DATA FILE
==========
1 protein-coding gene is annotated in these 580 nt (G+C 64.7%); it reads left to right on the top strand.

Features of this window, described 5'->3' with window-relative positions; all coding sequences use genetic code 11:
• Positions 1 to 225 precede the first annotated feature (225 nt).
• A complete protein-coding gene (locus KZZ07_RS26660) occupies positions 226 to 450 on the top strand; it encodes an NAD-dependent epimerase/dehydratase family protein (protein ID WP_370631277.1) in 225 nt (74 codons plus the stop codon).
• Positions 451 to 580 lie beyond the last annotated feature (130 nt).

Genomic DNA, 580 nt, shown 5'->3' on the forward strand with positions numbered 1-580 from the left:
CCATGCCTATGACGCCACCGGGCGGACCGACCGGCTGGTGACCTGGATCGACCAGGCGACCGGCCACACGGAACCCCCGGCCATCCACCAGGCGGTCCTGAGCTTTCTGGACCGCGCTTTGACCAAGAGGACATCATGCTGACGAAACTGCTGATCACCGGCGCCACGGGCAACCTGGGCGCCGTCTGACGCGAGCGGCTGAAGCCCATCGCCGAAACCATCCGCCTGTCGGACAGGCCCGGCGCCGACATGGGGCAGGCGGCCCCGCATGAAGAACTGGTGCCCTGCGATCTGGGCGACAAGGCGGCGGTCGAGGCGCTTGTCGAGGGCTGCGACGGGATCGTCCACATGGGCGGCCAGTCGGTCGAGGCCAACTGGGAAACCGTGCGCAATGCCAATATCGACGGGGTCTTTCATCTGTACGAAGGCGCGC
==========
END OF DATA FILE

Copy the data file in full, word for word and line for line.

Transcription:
1 protein-coding gene is annotated in these 580 nt (G+C 64.7%); it reads left to right on the top strand.

Features of this window, described 5'->3' with window-relative positions; all coding sequences use genetic code 11:
• Positions 1 to 225 precede the first annotated feature (225 nt).
• A complete protein-coding gene (locus KZZ07_RS26660) occupies positions 226 to 450 on the top strand; it encodes an NAD-dependent epimerase/dehydratase family protein (protein ID WP_370631277.1) in 225 nt (74 codons plus the stop codon).
• Positions 451 to 580 lie beyond the last annotated feature (130 nt).

Genomic DNA, 580 nt, shown 5'->3' on the forward strand with positions numbered 1-580 from the left:
CCATGCCTATGACGCCACCGGGCGGACCGACCGGCTGGTGACCTGGATCGACCAGGCGACCGGCCACACGGAACCCCCGGCCATCCACCAGGCGGTCCTGAGCTTTCTGGACCGCGCTTTGACCAAGAGGACATCATGCTGACGAAACTGCTGATCACCGGCGCCACGGGCAACCTGGGCGCCGTCTGACGCGAGCGGCTGAAGCCCATCGCCGAAACCATCCGCCTGTCGGACAGGCCCGGCGCCGACATGGGGCAGGCGGCCCCGCATGAAGAACTGGTGCCCTGCGATCTGGGCGACAAGGCGGCGGTCGAGGCGCTTGTCGAGGGCTGCGACGGGATCGTCCACATGGGCGGCCAGTCGGTCGAGGCCAACTGGGAAACCGTGCGCAATGCCAATATCGACGGGGTCTTTCATCTGTACGAAGGCGCGC